This is arrogant paternalism at best, and at worst an actual con-trick. Building a federation or a nation which is not accompanied by a broad-based economic prosperity always ends in tears. We have seen it happen in Nigeria; we have seen it happen in North and South Yemen; we have seen it in Kenya, Uganda, Rwanda and Burundi. It serves no purpose to gloss over these realities.
If the region cannot meaningfully cooperate economically, then there is no chance at all of bringing about a peaceful, viable and lasting federation. But both realpolitik and commonsense counsel Tanzania to desist tooth and nail from signing up to a political Federation in East Africa as long as Kenya, Uganda and Burundi refuse to conduct land nationalisation and redistribution in their own countries; to join such a Federation under these circumstances is the shortest route to landinduced civil wars in Tanzania.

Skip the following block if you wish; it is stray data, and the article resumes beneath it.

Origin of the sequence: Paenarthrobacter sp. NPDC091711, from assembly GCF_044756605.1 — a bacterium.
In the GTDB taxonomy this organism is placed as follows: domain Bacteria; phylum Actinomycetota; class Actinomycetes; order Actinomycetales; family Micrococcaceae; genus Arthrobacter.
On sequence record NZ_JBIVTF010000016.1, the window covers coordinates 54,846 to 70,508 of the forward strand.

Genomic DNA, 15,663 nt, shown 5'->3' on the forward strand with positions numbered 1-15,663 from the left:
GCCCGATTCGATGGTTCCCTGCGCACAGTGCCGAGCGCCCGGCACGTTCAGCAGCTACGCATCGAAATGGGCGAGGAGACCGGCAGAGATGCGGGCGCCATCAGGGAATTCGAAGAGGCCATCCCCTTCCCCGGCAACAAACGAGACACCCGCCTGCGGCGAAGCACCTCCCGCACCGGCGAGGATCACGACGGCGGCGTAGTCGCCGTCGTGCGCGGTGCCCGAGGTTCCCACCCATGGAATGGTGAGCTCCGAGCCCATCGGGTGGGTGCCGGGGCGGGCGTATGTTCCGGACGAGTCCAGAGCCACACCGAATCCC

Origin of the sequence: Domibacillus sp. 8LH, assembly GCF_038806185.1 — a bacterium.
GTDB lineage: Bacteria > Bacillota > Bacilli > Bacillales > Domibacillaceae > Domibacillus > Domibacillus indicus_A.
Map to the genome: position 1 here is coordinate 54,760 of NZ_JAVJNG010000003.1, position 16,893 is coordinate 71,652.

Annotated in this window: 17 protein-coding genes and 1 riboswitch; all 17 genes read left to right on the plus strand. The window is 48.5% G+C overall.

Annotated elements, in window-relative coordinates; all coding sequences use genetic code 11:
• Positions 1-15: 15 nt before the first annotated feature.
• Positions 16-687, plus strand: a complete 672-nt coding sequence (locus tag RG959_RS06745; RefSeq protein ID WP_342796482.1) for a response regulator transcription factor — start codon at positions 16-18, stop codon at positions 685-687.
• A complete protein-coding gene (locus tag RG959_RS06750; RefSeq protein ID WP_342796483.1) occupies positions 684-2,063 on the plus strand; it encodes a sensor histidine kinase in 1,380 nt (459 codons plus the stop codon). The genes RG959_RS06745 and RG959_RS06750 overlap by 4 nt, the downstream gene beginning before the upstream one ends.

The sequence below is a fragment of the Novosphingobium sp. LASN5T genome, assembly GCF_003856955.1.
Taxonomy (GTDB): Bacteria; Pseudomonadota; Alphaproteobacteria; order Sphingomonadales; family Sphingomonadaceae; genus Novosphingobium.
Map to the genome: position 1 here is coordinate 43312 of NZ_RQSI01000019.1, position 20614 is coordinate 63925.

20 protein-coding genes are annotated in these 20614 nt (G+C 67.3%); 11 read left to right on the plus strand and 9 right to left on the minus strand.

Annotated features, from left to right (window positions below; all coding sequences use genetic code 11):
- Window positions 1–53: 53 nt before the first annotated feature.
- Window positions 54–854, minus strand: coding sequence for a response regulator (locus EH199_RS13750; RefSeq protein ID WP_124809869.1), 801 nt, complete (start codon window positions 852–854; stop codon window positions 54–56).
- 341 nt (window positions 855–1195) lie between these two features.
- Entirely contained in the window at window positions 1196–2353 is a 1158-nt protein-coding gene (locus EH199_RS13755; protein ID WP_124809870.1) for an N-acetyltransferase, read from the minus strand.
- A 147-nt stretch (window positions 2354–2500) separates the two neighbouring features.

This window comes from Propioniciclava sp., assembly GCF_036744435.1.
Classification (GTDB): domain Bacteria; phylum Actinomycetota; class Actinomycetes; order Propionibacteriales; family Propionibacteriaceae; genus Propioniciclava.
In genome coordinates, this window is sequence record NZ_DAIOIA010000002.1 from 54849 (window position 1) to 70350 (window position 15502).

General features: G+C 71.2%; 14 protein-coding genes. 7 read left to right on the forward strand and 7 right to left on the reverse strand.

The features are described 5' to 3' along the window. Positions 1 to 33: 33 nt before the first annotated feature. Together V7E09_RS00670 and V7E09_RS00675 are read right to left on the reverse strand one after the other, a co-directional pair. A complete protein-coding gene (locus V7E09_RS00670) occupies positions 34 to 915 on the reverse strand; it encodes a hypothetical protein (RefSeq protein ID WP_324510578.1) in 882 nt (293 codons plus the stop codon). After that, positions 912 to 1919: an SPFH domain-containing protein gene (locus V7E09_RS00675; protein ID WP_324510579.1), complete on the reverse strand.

Politicians in the country should never sacrifice land, peace and stability for the now tired notion of Pan-East Africanism; moreover, we do not need to be in a Federation to participate in the now largely discredited economic policies of free market and globalisation, if we so desire. Therefore, the argument of Federation being necessary because of free market and globalisation imperatives is an absolute nonsense. Population size It is often argued by some high-ranking politicians and pro- East African Federation pundits that the potential land surface of 1.7 million square kilometres (this is exclusive of areas covered by water) and an estimated population of 150 million people will be the region's economic panacea under federation.